The difference in quality of care for black and white heart-attack patients appears to stem from the hospitals at which they are treated, according to a study by Dartmouth Medical School researchers. "Our research is consistent with the view that African Americans tend to go to hospitals where everyone gets lower quality care," lead researcher Jonathan Skinner said in a news release. Hospitals with a preponderance of white patients typically provided better care than hospitals with a high number of black patients, according to study results in the journal Circulation. Researchers analyzed risk-adjusted data from Medicare records for 1.13 million heart-attack patients at 4,289 hospitals between 1997 and 2001. The 90-day mortality rate for heart attacks at hospitals with no black heart-attack patients was 20.1%, compared with 23.7% at hospitals with the highest percentage of black heart-attack patients. -- by Joseph Conn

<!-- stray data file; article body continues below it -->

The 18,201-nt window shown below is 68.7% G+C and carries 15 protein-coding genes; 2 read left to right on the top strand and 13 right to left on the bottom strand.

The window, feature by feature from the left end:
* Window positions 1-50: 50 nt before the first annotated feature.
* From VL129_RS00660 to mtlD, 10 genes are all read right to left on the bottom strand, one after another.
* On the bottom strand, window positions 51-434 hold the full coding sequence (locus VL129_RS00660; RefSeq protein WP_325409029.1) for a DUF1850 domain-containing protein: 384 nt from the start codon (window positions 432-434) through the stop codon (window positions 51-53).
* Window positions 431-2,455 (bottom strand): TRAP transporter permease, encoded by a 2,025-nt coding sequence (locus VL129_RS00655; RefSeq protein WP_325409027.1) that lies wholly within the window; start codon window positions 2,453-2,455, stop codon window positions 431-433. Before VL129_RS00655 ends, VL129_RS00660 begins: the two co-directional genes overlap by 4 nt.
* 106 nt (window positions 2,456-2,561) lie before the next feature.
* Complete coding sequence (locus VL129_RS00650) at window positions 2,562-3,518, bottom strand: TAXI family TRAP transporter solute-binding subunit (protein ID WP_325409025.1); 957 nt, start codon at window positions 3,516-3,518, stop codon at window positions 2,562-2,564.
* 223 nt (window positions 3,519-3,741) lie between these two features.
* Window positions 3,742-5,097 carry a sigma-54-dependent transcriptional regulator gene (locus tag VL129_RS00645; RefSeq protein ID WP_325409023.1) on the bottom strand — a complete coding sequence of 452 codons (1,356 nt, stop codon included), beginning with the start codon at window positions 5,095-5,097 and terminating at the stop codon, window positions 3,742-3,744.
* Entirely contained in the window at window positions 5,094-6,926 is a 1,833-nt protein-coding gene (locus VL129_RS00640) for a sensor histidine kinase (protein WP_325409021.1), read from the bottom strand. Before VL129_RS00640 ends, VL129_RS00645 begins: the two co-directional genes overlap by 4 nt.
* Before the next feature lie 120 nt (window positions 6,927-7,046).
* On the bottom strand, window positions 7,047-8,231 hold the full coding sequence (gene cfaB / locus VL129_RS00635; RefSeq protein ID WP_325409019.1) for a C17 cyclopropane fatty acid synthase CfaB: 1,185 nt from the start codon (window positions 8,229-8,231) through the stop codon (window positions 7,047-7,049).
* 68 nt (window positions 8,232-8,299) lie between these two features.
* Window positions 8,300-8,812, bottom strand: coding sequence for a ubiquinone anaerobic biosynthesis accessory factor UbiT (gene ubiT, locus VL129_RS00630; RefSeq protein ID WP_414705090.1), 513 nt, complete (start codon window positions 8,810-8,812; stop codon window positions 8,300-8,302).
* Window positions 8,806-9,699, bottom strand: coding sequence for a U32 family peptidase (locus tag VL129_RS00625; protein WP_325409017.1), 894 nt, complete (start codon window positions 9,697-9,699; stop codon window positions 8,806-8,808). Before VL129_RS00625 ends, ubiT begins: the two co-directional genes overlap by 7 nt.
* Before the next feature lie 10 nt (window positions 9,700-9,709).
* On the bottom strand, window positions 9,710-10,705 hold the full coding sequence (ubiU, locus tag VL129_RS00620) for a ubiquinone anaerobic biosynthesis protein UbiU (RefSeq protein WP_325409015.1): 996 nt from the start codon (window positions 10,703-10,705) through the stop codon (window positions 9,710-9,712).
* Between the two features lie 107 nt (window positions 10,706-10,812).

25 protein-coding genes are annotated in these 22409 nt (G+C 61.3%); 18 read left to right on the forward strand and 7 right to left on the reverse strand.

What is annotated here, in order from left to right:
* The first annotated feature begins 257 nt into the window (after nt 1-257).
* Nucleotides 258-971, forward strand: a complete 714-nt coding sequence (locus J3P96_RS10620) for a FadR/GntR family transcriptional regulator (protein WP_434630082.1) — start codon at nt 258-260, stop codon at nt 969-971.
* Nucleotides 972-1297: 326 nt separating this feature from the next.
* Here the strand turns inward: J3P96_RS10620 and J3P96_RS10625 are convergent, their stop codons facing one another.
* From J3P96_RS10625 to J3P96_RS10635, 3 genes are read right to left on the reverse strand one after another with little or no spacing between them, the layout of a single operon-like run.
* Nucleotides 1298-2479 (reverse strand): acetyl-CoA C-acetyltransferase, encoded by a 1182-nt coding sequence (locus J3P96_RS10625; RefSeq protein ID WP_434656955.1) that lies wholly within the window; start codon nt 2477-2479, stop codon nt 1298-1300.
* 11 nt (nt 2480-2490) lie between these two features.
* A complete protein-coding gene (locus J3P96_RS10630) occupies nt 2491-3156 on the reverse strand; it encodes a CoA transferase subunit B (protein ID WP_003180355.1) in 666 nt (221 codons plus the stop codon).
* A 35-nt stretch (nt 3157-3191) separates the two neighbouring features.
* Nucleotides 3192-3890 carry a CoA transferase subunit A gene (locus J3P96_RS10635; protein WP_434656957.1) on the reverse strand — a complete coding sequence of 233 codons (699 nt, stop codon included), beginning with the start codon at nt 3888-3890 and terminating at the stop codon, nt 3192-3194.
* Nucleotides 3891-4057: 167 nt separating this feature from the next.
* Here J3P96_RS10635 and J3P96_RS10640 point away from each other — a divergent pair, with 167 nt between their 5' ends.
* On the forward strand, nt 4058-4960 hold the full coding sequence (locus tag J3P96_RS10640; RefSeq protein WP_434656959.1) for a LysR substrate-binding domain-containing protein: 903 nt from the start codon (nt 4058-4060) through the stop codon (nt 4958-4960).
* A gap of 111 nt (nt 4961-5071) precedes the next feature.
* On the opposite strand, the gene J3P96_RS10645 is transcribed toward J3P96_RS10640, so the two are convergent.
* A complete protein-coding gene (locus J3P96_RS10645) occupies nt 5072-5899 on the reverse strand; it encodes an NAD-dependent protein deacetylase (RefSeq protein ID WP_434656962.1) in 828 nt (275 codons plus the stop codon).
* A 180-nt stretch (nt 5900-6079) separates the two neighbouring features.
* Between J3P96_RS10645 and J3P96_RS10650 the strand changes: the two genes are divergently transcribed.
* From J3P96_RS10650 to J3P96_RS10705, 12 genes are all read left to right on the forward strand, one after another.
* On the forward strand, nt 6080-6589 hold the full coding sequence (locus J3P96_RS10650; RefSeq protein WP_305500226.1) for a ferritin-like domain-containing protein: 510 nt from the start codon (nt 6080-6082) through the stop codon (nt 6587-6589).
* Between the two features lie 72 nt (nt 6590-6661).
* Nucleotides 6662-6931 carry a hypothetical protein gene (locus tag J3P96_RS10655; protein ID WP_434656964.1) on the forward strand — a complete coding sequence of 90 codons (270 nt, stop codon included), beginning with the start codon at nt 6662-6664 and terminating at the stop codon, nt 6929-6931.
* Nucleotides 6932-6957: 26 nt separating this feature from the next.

Black heart-attack patients treated at worse hospitals
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